Feature

Why northeast Italy traded in League for Brothers of Italy

EUobserver spoke with several business figures and all confirmed they voted for Georgia Meloni's Brothers of Italy because it promised stability, less bureaucracy and tax cuts. Matteo Salvini's anti-EU rhetoric scared them, while they trust Meloni has "more common sense".

Europe's far-right celebrates Meloni victory

In Warsaw and Budapest, the prime ministers were quick to congratulate the new Italian leader, who — they hope — will back them in their battles with the EU over civil rights, rule of law and democratic backsliding.

EU seeks crisis powers to take control over supply chains

The Single Market Emergency Instrument (SMEI) introduces a staged, step-by-step, approach — providing emergency powers to the EU Commission to tackle any potential threat which could trigger disruptions or shortages of key products within the EU.

Column

EU should admonish less, and listen more, to the Global South

Whether on Russia, or gas, or climate change, or food security, the EU's constant finger-wagging and moralising is becoming unbearably repetitive and self-defeating. Most countries in the Global South view it as eurocentric and neo-colonial.

Podcast

How Europe helped normalise Georgia Meloni

Should Georgia Meloni be considered neofascist? She insists she's a patriotic conservative. And indeed, if she's prime minister, she's expected to respect Italy's democracy — if only to keep money flowing from the EU.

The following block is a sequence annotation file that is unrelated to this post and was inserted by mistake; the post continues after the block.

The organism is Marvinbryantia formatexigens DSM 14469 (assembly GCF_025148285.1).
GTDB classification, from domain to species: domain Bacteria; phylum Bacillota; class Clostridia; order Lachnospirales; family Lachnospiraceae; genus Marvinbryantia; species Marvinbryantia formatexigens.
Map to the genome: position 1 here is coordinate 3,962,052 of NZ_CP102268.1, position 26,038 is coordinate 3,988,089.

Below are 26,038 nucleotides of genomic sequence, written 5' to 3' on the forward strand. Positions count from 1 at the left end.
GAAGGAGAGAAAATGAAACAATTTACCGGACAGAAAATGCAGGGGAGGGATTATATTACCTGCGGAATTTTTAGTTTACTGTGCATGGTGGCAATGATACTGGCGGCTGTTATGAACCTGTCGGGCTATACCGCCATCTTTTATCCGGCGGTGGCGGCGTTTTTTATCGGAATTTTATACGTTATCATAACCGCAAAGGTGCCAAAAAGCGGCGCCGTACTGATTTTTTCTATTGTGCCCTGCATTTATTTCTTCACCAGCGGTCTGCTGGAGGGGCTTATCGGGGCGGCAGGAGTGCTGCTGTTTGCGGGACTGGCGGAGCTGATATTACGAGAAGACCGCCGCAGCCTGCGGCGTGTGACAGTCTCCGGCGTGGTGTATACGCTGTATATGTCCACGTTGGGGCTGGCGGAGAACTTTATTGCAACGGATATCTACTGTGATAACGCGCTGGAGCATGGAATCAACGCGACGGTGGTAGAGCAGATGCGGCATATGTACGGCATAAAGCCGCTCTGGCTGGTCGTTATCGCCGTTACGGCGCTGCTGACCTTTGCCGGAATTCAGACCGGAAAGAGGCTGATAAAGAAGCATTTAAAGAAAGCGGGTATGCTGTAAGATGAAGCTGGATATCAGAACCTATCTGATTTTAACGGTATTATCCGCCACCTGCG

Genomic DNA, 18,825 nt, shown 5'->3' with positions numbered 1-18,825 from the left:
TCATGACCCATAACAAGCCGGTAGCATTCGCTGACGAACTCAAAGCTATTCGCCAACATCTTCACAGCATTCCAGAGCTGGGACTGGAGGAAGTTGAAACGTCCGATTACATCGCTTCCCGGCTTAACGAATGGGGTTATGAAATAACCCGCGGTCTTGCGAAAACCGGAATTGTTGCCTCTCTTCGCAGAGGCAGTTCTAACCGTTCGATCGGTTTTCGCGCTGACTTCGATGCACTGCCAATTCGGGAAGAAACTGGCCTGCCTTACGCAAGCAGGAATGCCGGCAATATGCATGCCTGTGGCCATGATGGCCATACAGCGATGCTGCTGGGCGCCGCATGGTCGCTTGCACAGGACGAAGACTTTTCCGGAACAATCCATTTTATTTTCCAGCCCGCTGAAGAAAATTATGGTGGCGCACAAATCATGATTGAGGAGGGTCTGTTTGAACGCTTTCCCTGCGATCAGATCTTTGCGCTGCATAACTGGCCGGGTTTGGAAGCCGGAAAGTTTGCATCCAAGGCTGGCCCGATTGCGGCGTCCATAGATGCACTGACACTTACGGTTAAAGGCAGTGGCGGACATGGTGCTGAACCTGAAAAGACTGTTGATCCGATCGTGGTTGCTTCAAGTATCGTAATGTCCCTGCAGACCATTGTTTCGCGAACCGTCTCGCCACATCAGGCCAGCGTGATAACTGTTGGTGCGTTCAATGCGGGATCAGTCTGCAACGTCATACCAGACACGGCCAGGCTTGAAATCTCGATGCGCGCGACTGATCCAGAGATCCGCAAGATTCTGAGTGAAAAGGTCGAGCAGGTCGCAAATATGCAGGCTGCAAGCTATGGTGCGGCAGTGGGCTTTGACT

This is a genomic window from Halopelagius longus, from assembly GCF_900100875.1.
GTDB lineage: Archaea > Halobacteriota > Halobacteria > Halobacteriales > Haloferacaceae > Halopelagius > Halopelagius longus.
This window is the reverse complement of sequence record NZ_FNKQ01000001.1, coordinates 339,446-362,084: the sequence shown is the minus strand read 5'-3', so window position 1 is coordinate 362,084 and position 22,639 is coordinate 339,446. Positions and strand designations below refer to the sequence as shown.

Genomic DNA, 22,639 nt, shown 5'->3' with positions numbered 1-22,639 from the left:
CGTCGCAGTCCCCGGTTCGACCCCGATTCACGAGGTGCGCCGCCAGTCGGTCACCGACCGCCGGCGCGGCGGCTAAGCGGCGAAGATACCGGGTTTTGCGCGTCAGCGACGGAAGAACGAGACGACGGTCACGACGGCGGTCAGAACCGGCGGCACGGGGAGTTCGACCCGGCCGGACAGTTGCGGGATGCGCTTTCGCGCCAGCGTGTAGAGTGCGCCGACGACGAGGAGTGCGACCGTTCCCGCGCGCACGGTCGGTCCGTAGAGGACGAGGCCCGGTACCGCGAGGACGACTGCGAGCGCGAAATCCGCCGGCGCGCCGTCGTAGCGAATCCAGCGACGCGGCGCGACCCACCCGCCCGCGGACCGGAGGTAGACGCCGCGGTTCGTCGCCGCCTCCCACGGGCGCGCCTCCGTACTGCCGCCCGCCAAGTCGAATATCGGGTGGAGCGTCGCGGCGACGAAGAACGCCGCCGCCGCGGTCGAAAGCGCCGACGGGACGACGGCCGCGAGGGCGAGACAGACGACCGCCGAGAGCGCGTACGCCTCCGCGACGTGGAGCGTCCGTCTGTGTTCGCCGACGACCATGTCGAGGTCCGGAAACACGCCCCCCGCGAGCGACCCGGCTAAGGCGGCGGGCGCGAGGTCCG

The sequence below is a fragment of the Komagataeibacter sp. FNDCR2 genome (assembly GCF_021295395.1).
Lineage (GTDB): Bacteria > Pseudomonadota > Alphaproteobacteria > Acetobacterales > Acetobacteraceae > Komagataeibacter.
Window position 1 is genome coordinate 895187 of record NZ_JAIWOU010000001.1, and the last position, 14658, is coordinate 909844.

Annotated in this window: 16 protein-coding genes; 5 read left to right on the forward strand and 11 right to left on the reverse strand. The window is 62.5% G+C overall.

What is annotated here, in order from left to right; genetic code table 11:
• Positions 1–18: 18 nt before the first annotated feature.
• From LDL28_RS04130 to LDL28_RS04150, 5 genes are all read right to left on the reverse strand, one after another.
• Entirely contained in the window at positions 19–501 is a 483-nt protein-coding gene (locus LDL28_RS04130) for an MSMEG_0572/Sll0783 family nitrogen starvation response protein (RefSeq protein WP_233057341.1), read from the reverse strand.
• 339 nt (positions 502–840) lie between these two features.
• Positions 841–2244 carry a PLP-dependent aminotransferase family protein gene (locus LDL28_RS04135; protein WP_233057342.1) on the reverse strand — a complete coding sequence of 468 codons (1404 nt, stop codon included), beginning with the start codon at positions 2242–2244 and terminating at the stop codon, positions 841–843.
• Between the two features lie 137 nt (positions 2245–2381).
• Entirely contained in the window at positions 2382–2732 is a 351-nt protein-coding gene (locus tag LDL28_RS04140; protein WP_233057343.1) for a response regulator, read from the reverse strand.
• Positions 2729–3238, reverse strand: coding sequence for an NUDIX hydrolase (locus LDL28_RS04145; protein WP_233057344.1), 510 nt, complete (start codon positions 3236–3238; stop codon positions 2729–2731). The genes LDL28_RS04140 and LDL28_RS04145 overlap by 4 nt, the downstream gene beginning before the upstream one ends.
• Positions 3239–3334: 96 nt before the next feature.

News in Brief

  1. EU ministers adopt measures to tackle soaring energy bills
  2. EU takes Malta to court over golden passports
  3. EU to ban Russian products worth €7bn a year more
  4. Denmark: CIA did not warn of Nord Stream attack
  5. Drone sightings in the North Sea 'occurred over months'
  6. Gazprom threatens to cut gas deliveries to Europe via Ukraine
  7. New compromise over EU energy emergency measures
  8. 15 states push for EU-wide gas price cap

Stakeholders' Highlights

  1. The European Association for Storage of EnergyRegister for the Energy Storage Global Conference, held in Brussels on 11-13 Oct.
  2. EFBWW – EFBH – FETBBA lot more needs to be done to better protect construction workers from asbestos
  3. European Committee of the RegionsThe 20th edition of EURegionsWeek is ready to take off. Save your spot in Brussels.
  4. UNESDA - Soft Drinks EuropeCall for EU action – SMEs in the beverage industry call for fairer access to recycled material
  5. Nordic Council of MinistersNordic prime ministers: “We will deepen co-operation on defence”
  6. EFBWW – EFBH – FETBBConstruction workers can check wages and working conditions in 36 countries

Latest News

  1. Going Down Under — EU needs to finish trade deal with Australia
  2. MEPs worry Russian disinfo weakens support for Ukraine
  3. Everything you need to know about the EU gas price cap plan
  4. Why northeast Italy traded in League for Brothers of Italy
  5. How US tech giants play EU states off against each other
  6. Deregulation of new GMO crops: science or business?
  7. The European shipping giants plying Putin's fossil-fuels trade
  8. Russian ideologue and caviar on latest EU blacklist

Join EUobserver

Support quality EU news

Join us